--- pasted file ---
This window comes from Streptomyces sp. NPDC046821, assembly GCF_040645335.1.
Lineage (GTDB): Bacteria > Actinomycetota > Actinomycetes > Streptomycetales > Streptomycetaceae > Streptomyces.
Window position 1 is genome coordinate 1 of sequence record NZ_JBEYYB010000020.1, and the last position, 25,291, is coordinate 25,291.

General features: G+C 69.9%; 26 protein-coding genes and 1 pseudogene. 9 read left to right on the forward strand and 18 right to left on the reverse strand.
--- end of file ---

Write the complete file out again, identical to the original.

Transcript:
This window comes from Streptomyces sp. NPDC046821, assembly GCF_040645335.1.
Lineage (GTDB): Bacteria > Actinomycetota > Actinomycetes > Streptomycetales > Streptomycetaceae > Streptomyces.
Window position 1 is genome coordinate 1 of sequence record NZ_JBEYYB010000020.1, and the last position, 25,291, is coordinate 25,291.

General features: G+C 69.9%; 26 protein-coding genes and 1 pseudogene. 9 read left to right on the forward strand and 18 right to left on the reverse strand.